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  • An Answer to My Critics, or the Confessions of an Unrepentant Interdisciplinarian
  • Laurie Manchester (bio)
Laurie Manchester , Holy Fathers, Secular Sons: Clergy, Intelligentsia, and the Modern Self in Revolutionary Russia (DeKalb: Northern Illinois University Press, 2008). 304 p. ISBN: 978-087-580-380-7 (hardback edition).

When I began to research Holy Fathers, Secular Sons: Clergy, Intelligen-tsia and the Modern Self in Revolutionary Russia, I always knew that my real audience was in Russia. There was never a question in my mind that I wanted my book translated into Russian, and that dream is now coming true: Novoe literaturnoe obozrenie will be publishing an expanded version in Russian. What I did not realize was that there would be not only greater interest in my book in Russia but also resistance – in some sectors – to its methodology and thesis. While Holy Fathers, Secular Sons has to date been reviewed in more than twenty academic journals in the United States, Canada, Great Britain, Scandinavia, France, and Germany, none of its previous reviewers devoted the amount of time and energy to it that the two reviewers for Ab Imperio have. I am grateful to these two reviewers for taking such an interest in my work; I am also grateful to the editors of Ab Imperio for allowing me to correct what I believe are several misconceptions, particularly in the review written by Rustam Matusevich.

One of the central arguments of the book is that popovichi – sons of Russian Orthodox parish clergymen who chose not to become clergymen – fundamentally changed the Russian intelligentsia. Matusevich objects to this thesis and disagrees with the very premise that popovichi were anything [End Page 488] more than a "statistical group," rejecting my argument about subjective com­monality. 1 He does not seem to understand how they could simultaneously have objective features and subjective cohesiveness. He repeatedly describes my approach as reckless and dubious. While my methodology is somewhat original, unusual, and eclectic, it is at least as old as E. P. Thompson's classic work and has been employed by other scholars whom Matusevich appears to respect.

Popovichi's collective identity was based in part on objective criteria they shared as children growing up in the clerical estate. This estate was a juridical group, the type of group Matusevich finds so meaningful. Because the clergy was the most caste-like of Russian social estate groups (particu­larly before the 1860s, but regarding entrance into it, largely until 1917), it functioned almost as an ethnicity, and in chapter 1, I explore how popov­ichi were "othered" by members of other social estates. 2 Ninety percent of popovichi grew up in rural villages surrounded by peasant neighbors. All but 10 percent of popovichi in the second half of the nineteenth century also went to the bursa, entrance to which was almost exclusively restricted to clergymen's sons. After they left the clergy, popovichi also periodically formed a juridical group; their social origins were frequently listed on of­ficial tsarist forms, and specific laws were occasionally enacted against them as a distinct group. 3 Matusevich finds all these criteria suspect since each and every popovich did not share each criterion, and he argues that being a "statistical category administratively" did not confer any collective mindset because their lifestyles differed (I would disagree since I do not believe that people's attitudes are derived by their socioeconomic status, but instead are [End Page 489] shaped by culture and ideology). In fact, they are more, and at the same time less, than a statistical category, in that not each and every member subjectively affiliated himself with his fellow popovichi (for exceptions, see pages 112–116 of my book).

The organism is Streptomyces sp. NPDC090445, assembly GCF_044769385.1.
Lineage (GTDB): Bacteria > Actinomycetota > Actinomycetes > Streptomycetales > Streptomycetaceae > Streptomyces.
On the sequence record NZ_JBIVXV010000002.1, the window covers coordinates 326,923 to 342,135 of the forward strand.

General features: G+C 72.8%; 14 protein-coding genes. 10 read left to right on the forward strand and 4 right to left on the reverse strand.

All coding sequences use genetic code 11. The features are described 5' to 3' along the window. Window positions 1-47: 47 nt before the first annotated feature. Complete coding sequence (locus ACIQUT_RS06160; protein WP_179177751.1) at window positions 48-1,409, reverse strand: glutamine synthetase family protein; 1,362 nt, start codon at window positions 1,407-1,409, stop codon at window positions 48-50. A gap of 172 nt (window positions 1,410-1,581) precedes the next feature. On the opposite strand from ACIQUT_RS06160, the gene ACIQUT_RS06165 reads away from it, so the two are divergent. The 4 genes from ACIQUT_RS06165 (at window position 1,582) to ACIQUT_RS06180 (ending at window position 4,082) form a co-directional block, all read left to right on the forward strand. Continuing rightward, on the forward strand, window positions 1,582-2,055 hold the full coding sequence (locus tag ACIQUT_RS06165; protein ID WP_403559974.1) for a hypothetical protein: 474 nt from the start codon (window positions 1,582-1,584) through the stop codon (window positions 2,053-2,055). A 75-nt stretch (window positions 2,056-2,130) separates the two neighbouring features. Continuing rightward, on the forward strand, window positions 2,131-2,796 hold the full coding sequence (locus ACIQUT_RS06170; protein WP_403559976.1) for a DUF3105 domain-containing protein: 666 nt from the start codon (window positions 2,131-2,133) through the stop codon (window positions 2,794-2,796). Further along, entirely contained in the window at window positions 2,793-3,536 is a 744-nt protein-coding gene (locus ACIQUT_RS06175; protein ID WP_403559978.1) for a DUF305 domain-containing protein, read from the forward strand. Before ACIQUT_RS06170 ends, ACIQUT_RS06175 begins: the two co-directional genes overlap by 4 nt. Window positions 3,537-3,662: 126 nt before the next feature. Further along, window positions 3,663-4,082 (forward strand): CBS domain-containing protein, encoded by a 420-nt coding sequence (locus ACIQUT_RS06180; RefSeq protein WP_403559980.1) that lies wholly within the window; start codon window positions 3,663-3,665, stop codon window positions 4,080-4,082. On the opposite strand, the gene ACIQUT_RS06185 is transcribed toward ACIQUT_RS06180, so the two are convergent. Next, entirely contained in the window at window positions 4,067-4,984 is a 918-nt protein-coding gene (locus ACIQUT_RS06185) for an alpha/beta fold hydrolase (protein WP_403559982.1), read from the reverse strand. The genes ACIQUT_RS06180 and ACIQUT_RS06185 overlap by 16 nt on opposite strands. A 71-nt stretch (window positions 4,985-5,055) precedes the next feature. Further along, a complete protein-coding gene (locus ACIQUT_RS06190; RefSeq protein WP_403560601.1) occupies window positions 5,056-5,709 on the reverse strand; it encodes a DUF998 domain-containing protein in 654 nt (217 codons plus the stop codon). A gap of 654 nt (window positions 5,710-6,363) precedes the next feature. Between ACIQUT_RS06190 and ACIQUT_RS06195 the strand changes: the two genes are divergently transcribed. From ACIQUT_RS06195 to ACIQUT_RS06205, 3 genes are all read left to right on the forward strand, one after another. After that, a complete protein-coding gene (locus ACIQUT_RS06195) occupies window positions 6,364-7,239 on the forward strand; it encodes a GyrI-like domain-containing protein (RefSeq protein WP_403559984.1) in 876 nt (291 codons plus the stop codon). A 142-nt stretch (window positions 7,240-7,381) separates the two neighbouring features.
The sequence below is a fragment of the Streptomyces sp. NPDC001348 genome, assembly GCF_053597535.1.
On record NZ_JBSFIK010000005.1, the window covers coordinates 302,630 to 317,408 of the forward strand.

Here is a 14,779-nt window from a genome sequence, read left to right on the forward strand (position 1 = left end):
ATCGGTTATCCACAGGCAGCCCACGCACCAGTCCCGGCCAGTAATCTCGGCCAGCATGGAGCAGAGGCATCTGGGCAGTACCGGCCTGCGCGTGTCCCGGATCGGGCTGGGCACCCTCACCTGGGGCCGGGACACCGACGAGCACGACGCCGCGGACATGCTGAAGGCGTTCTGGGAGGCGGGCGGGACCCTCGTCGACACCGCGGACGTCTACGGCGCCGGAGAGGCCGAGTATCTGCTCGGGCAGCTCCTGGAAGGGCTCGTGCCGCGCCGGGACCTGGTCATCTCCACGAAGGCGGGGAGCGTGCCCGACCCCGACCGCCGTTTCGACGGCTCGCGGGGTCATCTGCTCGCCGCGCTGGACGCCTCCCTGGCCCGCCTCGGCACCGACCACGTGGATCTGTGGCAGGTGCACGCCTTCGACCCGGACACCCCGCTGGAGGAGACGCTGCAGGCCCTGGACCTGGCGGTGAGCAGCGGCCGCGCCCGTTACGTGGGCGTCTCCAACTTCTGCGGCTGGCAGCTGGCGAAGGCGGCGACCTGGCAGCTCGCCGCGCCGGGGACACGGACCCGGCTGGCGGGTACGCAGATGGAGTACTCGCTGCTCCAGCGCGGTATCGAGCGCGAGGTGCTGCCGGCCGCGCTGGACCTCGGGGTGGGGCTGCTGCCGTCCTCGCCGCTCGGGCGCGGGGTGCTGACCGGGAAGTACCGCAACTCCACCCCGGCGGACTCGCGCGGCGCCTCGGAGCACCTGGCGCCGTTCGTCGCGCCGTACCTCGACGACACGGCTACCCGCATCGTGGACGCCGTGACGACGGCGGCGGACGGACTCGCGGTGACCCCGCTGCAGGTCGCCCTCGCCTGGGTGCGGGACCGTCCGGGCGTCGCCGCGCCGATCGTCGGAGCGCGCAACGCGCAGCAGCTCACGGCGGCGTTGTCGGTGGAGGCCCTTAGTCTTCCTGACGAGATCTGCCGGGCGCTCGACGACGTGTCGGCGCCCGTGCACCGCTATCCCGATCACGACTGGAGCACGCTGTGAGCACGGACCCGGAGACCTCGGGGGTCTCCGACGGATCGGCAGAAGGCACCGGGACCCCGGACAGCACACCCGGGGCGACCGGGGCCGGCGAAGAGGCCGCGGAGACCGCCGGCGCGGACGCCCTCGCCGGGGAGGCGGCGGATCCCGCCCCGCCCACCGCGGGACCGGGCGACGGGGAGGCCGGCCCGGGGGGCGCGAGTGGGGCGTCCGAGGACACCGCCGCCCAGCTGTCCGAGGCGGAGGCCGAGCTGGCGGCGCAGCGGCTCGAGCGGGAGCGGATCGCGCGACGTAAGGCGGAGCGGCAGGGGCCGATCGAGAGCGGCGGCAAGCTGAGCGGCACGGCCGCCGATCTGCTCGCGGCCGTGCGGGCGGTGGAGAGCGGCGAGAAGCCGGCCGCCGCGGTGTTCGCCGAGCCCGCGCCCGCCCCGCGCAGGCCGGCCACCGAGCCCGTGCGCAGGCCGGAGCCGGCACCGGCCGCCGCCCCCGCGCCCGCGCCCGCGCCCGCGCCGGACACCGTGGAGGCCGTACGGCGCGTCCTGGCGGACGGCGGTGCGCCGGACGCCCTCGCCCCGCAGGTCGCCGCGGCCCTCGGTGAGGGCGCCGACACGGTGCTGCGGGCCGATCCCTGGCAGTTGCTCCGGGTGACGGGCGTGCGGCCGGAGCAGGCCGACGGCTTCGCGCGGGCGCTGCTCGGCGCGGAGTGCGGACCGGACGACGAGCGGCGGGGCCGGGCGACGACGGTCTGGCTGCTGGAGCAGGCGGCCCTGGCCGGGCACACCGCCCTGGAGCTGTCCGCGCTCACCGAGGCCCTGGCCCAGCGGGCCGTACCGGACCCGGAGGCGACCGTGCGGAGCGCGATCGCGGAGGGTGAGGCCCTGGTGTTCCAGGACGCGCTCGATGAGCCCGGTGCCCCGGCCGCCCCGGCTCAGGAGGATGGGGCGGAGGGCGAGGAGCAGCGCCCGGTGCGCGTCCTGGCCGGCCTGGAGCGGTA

A major part of my argument is that popovichi constructed a subjective identity, in part based on traits derived from these objective criteria. From the parish clergy they inherited beliefs such as viewing themselves as Russia's moral leaders, anti-aristocratism, and the belief that their proximity to the people rendered them embodiments of Russianness. After they left the clergy, popovichi retained this clerical estate identity and incorporated it into a new constructed identity specific to those who left the clergy.

The core methodology...


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pp. 488-497
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